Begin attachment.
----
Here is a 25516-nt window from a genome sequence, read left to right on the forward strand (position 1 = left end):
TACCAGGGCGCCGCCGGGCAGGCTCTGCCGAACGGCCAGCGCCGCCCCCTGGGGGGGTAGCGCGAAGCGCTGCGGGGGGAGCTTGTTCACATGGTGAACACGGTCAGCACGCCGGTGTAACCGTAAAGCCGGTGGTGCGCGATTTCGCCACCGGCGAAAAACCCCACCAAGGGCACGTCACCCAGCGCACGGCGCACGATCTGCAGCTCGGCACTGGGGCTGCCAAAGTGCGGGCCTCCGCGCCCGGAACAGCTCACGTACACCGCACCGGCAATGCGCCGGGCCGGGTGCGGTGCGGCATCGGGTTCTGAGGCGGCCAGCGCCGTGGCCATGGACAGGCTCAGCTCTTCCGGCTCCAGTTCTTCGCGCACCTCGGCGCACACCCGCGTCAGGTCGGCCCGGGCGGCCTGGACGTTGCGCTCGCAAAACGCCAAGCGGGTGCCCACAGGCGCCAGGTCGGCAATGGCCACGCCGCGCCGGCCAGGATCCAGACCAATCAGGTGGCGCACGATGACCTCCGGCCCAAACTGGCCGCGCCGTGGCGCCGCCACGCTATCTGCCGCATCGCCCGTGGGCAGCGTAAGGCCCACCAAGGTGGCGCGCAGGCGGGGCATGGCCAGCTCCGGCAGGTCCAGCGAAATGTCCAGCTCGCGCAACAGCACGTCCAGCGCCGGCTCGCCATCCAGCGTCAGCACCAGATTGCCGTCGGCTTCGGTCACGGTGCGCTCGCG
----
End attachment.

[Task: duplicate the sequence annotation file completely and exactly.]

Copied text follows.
Here is a 25516-nt window from a genome sequence, read left to right on the forward strand (position 1 = left end):
TACCAGGGCGCCGCCGGGCAGGCTCTGCCGAACGGCCAGCGCCGCCCCCTGGGGGGGTAGCGCGAAGCGCTGCGGGGGGAGCTTGTTCACATGGTGAACACGGTCAGCACGCCGGTGTAACCGTAAAGCCGGTGGTGCGCGATTTCGCCACCGGCGAAAAACCCCACCAAGGGCACGTCACCCAGCGCACGGCGCACGATCTGCAGCTCGGCACTGGGGCTGCCAAAGTGCGGGCCTCCGCGCCCGGAACAGCTCACGTACACCGCACCGGCAATGCGCCGGGCCGGGTGCGGTGCGGCATCGGGTTCTGAGGCGGCCAGCGCCGTGGCCATGGACAGGCTCAGCTCTTCCGGCTCCAGTTCTTCGCGCACCTCGGCGCACACCCGCGTCAGGTCGGCCCGGGCGGCCTGGACGTTGCGCTCGCAAAACGCCAAGCGGGTGCCCACAGGCGCCAGGTCGGCAATGGCCACGCCGCGCCGGCCAGGATCCAGACCAATCAGGTGGCGCACGATGACCTCCGGCCCAAACTGGCCGCGCCGTGGCGCCGCCACGCTATCTGCCGCATCGCCCGTGGGCAGCGTAAGGCCCACCAAGGTGGCGCGCAGGCGGGGCATGGCCAGCTCCGGCAGGTCCAGCGAAATGTCCAGCTCGCGCAACAGCACGTCCAGCGCCGGCTCGCCATCCAGCGTCAGCACCAGATTGCCGTCGGCTTCGGTCACGGTGCGCTCGCG